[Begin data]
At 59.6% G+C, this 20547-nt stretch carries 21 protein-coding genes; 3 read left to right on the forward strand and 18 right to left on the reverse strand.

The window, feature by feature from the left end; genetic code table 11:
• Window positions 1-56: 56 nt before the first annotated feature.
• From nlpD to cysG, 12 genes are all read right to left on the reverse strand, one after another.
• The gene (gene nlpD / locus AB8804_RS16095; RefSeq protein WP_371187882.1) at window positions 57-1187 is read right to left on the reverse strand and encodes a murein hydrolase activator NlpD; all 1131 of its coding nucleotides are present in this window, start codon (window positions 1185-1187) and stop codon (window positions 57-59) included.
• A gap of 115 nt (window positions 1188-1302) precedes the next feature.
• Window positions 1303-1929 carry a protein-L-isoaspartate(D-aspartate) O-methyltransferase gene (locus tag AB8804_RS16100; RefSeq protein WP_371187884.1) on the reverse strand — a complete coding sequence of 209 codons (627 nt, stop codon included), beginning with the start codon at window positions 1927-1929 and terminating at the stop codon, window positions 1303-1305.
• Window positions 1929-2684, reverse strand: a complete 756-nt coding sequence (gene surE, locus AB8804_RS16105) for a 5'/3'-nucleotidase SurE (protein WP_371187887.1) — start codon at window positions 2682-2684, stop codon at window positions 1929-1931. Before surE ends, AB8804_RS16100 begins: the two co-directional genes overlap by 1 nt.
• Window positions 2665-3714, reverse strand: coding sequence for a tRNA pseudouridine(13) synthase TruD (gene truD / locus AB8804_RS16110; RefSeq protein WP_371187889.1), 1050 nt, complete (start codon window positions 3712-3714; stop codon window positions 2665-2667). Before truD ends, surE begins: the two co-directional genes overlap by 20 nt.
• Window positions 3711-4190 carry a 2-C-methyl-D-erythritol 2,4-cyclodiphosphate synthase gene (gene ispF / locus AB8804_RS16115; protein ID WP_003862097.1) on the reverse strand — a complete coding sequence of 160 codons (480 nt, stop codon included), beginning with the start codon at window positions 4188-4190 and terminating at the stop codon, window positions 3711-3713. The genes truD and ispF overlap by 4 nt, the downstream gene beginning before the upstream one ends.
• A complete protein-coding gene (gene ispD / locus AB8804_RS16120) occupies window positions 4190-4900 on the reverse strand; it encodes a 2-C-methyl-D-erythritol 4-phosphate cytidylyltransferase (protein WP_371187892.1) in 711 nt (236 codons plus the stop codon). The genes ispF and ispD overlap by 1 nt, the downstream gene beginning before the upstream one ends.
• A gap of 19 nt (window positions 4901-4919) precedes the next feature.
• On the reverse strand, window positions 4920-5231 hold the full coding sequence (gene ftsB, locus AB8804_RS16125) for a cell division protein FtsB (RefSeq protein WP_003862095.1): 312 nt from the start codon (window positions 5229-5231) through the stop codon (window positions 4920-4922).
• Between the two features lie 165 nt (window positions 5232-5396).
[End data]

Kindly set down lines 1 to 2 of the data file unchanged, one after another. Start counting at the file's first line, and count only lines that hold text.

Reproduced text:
At 59.6% G+C, this 20547-nt stretch carries 21 protein-coding genes; 3 read left to right on the forward strand and 18 right to left on the reverse strand.

The window, feature by feature from the left end; genetic code table 11: